The Voyage Back Home
On this day, Feb. 6, 1820, the very first group of Black Americans returned to Africa.
A group of nearly 90 brave men and women voyaged across the Atlantic on the Mayflower of Liberia (also known as The Elizabeth), a vessel that would leave from New York City to arrive in Sierra Leone just over a month later on March 9.
Paul Cuffe’s Dreams of a United Black Race
Although the American Colonization Society headed this particular voyage, this “Back to Africa” movement had been initiated years prior by a Black man named Paul Cuffe.
Cuffe was born to an ambitious and self-taught father captured from Ghana’s Ashanti region. This gave him a direct connection to Africa, higher ideals of freedom and a rebellious streak that most African-Americans didn’t have at the time. He is on record at just 21 years old as refusing to pay taxes to the Council of Bristol County, Mass., because Blacks did not have the right to vote.
Cuffe remained highly ambitious and passionate about the upward mobility of African-Americans all throughout his life, so much so he took part in numerous social, political and entrepreneurial endeavors. He was an evangelist, abolitionist, sea captain and merchant. Because of this, he would go on to become the wealthiest African-American of his time.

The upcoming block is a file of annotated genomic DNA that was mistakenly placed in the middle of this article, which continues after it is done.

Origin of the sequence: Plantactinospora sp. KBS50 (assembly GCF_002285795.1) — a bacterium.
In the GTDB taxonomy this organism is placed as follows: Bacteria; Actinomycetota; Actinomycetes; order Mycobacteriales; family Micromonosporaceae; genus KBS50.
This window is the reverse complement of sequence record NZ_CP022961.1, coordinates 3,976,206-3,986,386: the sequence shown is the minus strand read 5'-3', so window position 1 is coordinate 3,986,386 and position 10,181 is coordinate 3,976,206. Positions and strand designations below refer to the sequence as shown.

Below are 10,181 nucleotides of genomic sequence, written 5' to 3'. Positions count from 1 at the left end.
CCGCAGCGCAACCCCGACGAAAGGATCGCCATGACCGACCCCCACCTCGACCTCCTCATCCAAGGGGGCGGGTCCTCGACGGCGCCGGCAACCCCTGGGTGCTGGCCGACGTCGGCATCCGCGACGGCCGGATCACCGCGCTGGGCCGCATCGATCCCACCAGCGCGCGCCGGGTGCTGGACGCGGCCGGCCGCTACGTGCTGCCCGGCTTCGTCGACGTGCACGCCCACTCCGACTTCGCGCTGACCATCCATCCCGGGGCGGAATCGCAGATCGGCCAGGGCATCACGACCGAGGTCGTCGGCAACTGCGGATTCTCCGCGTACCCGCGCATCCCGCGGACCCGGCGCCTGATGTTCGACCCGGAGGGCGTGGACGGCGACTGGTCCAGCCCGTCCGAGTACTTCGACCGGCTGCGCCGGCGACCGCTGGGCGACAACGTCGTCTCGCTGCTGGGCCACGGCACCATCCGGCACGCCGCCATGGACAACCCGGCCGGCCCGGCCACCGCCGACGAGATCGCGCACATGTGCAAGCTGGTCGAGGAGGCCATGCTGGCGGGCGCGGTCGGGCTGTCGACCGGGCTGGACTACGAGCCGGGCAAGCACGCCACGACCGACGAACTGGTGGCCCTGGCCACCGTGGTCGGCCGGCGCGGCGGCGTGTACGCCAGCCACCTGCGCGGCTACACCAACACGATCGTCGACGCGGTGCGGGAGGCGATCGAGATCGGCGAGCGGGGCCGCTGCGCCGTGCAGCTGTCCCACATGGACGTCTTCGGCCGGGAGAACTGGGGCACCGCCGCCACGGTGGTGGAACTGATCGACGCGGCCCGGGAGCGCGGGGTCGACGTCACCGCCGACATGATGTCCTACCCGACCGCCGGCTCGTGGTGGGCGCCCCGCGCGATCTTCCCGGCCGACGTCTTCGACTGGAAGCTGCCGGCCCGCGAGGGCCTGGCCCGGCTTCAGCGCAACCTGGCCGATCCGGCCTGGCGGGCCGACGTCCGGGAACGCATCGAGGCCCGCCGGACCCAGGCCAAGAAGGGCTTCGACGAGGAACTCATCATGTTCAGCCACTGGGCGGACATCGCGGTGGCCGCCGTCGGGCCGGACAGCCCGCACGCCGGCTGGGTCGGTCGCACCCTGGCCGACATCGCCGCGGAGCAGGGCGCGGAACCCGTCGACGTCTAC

Despite his financial success and his exposure to the world at large, Cuffe was still disheartened about the harsh suffering of most Black Americans. In 1811, he took his first voyage to Sierra Leone, where he established the Friendly Society of Sierra Leone, which initially was a trading organization between Blacks in Africa, America, and England.
Unfortunately, Cuffe did not see his dreams come to fruition because he died in 1817. The American Colonization Society picked up where he left off but with much less good intent, based upon the historical record of its founder.
The American Colonization Society and the Establishment of Liberia